Fertility physician Dr Raewyn Teirney demystifies the lumps and bumps you may see below your belt, explaining which ones are nothing to worry about and which ones to take seriously.
Occasionally you may find red and swollen bumps on your bikini line, or even on your vulva. They are not always something to worry about. If you wax in this area, it could very well be an ingrown hair or two. This happens a lot when you wax away hair; waxing makes the hair strand a lot softer which means it can’t push through the skin’s surface as effectively as it could before you waxed. It then becomes stuck and occasionally infected. Whatever you do, don’t squeeze it, as you risk further infection and scarring. Instead, use an AHA-based body wash in the shower which will help exfoliate the area, thereby making it easier for the hair to grow through. Always keep the area well moisturised too, using a non-scented, basic moisturiser.
If you find a round, ball-shaped lump under your skin that you can easily move around, it’s likely to be a cyst. Usually they remain the same size, but occasionally they will grow. If they begin to itch or hurt, that’s a sign they have become infected and you may need to see your doctor to get some antibiotics. Your doctor can also drain the cyst if it is quite advanced. Some may grow a little bit, but most stay the same size.
Boils appear as red, swollen, painful bumps and are usually present in the groin or bottom, frequently growing until pus appears on the top. Again, never pick at it or try to squeeze it, as you risk further infection and scarring. Your doctor can work out the best plan of attack, which may include a course of antibiotics and/or draining the boil.
Skin tags appear as little flesh-coloured lumps or flaps or skin that sit loosely in place in your groin, under arms or anywhere on the body. They show up in women who have PCOS, are overweight or have an age-related hormonal imbalance. The good news is they don’t hurt, and they are not something to worry about. Never try to cut it off or remove it yourself. If it is bothering you, see your doctor to have it safely removed in a clinical environment.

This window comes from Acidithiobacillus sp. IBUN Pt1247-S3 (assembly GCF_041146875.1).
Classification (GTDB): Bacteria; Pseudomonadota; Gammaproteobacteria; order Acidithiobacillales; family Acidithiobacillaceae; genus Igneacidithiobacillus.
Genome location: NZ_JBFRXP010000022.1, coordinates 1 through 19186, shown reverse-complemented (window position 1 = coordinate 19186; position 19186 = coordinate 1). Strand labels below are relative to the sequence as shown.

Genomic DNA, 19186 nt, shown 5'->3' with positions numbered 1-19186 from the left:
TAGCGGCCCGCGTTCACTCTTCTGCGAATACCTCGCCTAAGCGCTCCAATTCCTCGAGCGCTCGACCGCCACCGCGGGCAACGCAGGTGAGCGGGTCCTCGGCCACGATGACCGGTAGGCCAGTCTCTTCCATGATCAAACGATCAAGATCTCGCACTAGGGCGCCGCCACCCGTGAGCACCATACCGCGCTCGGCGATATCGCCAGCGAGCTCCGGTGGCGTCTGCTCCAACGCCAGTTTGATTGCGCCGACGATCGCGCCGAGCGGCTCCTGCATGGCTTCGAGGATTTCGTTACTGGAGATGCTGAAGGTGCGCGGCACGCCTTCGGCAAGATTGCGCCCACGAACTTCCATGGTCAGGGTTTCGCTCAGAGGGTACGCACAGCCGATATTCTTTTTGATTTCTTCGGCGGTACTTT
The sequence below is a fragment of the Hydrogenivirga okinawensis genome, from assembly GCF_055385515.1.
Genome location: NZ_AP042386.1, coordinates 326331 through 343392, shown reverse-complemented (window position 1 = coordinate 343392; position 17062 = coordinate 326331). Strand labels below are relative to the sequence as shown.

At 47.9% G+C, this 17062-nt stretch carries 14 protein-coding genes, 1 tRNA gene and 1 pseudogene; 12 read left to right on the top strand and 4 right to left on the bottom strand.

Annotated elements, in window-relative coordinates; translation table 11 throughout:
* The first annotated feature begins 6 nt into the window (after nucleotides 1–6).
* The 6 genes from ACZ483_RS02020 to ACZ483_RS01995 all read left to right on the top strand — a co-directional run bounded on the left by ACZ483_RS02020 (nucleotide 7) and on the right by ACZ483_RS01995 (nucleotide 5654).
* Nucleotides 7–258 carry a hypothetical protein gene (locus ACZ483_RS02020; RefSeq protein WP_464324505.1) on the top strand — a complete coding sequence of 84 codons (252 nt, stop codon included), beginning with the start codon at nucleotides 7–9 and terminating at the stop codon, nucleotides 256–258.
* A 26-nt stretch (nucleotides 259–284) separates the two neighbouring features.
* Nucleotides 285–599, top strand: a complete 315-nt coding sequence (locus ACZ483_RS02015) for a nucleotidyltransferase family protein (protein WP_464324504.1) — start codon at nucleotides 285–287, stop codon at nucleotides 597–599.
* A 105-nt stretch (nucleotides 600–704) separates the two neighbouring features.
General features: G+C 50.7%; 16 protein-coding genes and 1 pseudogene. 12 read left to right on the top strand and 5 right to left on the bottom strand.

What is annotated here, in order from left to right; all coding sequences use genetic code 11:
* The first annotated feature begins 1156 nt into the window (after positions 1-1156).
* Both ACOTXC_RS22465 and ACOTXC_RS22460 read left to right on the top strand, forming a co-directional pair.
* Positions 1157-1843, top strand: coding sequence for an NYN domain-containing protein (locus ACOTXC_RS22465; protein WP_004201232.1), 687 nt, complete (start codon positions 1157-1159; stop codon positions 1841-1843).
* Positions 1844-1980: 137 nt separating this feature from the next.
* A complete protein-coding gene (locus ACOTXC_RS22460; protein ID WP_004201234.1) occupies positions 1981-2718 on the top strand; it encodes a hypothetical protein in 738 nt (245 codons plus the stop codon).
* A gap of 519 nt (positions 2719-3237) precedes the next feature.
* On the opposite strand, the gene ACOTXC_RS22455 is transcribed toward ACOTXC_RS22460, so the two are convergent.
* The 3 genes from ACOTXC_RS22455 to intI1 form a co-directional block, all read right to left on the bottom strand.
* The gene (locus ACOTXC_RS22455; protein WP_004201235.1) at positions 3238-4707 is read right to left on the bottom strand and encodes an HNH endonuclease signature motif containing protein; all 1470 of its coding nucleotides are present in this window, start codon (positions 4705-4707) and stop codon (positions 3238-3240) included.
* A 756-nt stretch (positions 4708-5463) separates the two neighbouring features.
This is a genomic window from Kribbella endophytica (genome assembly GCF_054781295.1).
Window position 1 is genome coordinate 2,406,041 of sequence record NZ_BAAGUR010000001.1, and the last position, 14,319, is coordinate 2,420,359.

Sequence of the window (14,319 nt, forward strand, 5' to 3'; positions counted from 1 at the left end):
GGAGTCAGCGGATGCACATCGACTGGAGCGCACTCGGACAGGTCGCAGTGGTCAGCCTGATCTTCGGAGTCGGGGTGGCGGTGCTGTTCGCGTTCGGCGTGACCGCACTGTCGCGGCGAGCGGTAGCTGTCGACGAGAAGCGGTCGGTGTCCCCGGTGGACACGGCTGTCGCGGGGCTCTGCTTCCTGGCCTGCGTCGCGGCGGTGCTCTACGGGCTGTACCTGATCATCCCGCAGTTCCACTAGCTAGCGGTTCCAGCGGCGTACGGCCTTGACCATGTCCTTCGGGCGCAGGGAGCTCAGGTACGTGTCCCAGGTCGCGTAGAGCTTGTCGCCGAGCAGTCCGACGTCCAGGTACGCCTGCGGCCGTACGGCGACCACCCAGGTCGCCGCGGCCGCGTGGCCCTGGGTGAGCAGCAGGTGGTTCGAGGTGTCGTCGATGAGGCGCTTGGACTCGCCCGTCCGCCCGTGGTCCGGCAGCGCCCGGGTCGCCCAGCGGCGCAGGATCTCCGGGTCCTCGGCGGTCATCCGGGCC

Genital warts appear in the form of bumps on the vaginal region or around the anus. They can be large or small, smooth or rough or look like tiny cauliflowers. Sometimes they may be itchy, but typically are not painful. Genital warts are caused by the human papillomavirus (HPV), which is sexually transmitted. See your doctor, because if they are not monitored, they can cause cellular changes at the cervix. They can be treated with lasers, freezing, surgery and some topical formulas, however they usually self-resolve after a couple of years.
Syphilis usually first appears as a sore on the genitals or the mouth. Usually, the sores are pretty much painless. Following this – the second phase – you may experience a rash that doesn’t itch and wart-like growths. The infection does not self-resolve so even if these bumps disappear it is vital that you see your doctor who can prescribe a course of antibiotics. Always use a condom when having sex outside of a monogamous relationship to protect yourself from syphilis and other STIs.
Genital herpes lay dormant in the body until a flare up, which appears as itchy, painful blisters on the genitals. They may break and leave sores that take a week or two to clear up. Be careful not to touch these blisters or sores and then touch other parts of the body, as it can easily be spread. If you experience regular or severe flare ups, speak to your GP about anti-viral medication.
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